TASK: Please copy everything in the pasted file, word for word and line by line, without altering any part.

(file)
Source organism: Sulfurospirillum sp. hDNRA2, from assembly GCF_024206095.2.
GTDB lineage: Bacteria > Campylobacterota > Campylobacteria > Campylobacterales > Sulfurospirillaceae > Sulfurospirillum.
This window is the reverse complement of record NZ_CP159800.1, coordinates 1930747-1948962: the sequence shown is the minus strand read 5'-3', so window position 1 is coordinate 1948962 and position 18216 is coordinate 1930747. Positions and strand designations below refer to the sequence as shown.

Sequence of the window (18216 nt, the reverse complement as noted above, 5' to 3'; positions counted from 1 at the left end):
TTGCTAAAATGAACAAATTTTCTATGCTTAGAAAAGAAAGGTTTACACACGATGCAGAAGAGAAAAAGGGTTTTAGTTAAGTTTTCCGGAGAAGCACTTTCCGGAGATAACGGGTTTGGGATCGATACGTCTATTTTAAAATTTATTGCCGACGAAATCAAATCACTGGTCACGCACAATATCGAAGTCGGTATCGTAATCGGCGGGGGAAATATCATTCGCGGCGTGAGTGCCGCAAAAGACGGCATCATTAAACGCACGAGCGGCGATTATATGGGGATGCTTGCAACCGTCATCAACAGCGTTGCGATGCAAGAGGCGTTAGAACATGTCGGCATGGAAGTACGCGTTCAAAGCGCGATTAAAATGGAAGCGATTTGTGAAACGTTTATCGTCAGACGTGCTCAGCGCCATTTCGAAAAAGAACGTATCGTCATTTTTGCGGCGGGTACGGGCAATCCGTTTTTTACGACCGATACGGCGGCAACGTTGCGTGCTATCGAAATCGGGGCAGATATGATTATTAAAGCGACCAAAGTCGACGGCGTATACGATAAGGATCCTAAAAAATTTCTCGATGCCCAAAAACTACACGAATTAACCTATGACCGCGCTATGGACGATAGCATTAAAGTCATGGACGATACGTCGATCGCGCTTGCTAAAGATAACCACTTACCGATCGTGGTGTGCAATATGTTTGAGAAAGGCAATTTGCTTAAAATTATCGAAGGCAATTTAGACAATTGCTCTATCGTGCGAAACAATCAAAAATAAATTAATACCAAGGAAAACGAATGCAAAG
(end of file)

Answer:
Source organism: Sulfurospirillum sp. hDNRA2, from assembly GCF_024206095.2.
GTDB lineage: Bacteria > Campylobacterota > Campylobacteria > Campylobacterales > Sulfurospirillaceae > Sulfurospirillum.
This window is the reverse complement of record NZ_CP159800.1, coordinates 1930747-1948962: the sequence shown is the minus strand read 5'-3', so window position 1 is coordinate 1948962 and position 18216 is coordinate 1930747. Positions and strand designations below refer to the sequence as shown.

Sequence of the window (18216 nt, the reverse complement as noted above, 5' to 3'; positions counted from 1 at the left end):
TTGCTAAAATGAACAAATTTTCTATGCTTAGAAAAGAAAGGTTTACACACGATGCAGAAGAGAAAAAGGGTTTTAGTTAAGTTTTCCGGAGAAGCACTTTCCGGAGATAACGGGTTTGGGATCGATACGTCTATTTTAAAATTTATTGCCGACGAAATCAAATCACTGGTCACGCACAATATCGAAGTCGGTATCGTAATCGGCGGGGGAAATATCATTCGCGGCGTGAGTGCCGCAAAAGACGGCATCATTAAACGCACGAGCGGCGATTATATGGGGATGCTTGCAACCGTCATCAACAGCGTTGCGATGCAAGAGGCGTTAGAACATGTCGGCATGGAAGTACGCGTTCAAAGCGCGATTAAAATGGAAGCGATTTGTGAAACGTTTATCGTCAGACGTGCTCAGCGCCATTTCGAAAAAGAACGTATCGTCATTTTTGCGGCGGGTACGGGCAATCCGTTTTTTACGACCGATACGGCGGCAACGTTGCGTGCTATCGAAATCGGGGCAGATATGATTATTAAAGCGACCAAAGTCGACGGCGTATACGATAAGGATCCTAAAAAATTTCTCGATGCCCAAAAACTACACGAATTAACCTATGACCGCGCTATGGACGATAGCATTAAAGTCATGGACGATACGTCGATCGCGCTTGCTAAAGATAACCACTTACCGATCGTGGTGTGCAATATGTTTGAGAAAGGCAATTTGCTTAAAATTATCGAAGGCAATTTAGACAATTGCTCTATCGTGCGAAACAATCAAAAATAAATTAATACCAAGGAAAACGAATGCAAAG